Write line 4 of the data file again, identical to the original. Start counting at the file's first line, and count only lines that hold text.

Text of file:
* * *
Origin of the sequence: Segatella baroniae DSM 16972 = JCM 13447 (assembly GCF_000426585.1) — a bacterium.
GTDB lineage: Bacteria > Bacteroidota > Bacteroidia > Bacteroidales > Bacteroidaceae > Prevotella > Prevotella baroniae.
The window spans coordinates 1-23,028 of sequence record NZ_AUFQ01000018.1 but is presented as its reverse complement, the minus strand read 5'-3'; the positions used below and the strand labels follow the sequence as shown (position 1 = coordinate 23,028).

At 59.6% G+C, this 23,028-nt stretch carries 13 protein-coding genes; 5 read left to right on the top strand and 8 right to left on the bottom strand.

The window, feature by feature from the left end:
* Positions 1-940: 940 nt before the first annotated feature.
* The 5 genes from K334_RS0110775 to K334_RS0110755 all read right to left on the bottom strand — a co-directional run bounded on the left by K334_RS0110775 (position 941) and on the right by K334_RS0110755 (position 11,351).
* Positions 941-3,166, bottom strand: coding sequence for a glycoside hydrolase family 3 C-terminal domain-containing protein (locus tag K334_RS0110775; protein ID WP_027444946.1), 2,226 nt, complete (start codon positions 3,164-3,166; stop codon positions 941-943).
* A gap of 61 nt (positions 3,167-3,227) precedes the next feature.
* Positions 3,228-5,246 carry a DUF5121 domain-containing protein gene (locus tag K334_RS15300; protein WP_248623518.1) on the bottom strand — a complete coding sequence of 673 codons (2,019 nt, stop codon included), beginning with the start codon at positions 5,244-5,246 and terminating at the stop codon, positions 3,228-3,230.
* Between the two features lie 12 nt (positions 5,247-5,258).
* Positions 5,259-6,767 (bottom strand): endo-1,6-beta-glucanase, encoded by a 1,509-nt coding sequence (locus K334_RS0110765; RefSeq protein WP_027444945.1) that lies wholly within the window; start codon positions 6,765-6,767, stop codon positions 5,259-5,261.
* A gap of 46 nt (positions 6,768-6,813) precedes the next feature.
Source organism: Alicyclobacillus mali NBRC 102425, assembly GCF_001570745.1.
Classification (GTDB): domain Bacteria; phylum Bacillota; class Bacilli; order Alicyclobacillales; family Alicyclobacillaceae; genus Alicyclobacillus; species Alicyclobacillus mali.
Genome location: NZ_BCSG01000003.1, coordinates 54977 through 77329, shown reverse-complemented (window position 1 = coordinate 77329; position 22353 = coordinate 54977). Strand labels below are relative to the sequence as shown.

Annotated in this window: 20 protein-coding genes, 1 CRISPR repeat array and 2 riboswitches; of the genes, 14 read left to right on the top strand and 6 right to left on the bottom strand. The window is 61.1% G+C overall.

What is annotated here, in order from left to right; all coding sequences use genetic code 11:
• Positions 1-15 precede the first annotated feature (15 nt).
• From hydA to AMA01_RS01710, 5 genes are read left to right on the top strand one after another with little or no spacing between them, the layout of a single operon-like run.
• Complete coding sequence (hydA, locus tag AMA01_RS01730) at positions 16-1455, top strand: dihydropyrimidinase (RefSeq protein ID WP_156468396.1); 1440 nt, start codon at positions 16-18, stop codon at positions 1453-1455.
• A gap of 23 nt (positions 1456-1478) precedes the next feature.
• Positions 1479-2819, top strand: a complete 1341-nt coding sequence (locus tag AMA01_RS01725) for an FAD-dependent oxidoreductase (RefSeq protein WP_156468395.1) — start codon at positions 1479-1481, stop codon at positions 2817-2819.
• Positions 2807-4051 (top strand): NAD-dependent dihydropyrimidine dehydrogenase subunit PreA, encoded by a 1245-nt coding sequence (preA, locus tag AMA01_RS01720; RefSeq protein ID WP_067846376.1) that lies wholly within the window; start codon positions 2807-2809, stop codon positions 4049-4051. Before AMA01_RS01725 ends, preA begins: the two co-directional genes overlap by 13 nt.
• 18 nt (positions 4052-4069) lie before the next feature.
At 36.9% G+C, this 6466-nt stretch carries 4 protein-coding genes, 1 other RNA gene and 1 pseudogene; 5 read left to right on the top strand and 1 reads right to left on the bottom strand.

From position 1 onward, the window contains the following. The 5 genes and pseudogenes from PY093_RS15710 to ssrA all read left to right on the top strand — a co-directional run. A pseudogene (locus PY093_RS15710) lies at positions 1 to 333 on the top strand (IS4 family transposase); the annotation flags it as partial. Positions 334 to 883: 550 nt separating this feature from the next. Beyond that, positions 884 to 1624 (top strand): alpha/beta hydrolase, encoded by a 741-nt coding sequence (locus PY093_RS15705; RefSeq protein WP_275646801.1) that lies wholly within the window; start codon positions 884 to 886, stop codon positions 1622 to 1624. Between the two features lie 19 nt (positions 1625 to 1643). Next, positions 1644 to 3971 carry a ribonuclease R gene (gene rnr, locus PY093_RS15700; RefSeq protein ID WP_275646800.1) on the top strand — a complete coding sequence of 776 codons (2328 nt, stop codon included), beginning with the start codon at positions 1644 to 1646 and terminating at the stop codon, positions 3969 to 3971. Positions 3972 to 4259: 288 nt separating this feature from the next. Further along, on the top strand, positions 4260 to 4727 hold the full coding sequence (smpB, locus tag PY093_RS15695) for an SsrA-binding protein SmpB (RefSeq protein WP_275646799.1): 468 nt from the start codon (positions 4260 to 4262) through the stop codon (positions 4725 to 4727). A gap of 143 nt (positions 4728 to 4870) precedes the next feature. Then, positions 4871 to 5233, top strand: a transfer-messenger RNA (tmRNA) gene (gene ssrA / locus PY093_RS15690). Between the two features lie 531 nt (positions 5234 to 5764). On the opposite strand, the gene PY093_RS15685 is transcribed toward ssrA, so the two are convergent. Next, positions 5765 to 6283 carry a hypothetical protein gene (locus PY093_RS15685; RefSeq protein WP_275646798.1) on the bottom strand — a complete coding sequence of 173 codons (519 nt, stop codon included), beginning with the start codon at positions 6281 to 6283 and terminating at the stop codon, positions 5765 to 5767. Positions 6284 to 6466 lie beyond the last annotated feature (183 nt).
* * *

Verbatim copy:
At 59.6% G+C, this 23,028-nt stretch carries 13 protein-coding genes; 5 read left to right on the top strand and 8 right to left on the bottom strand.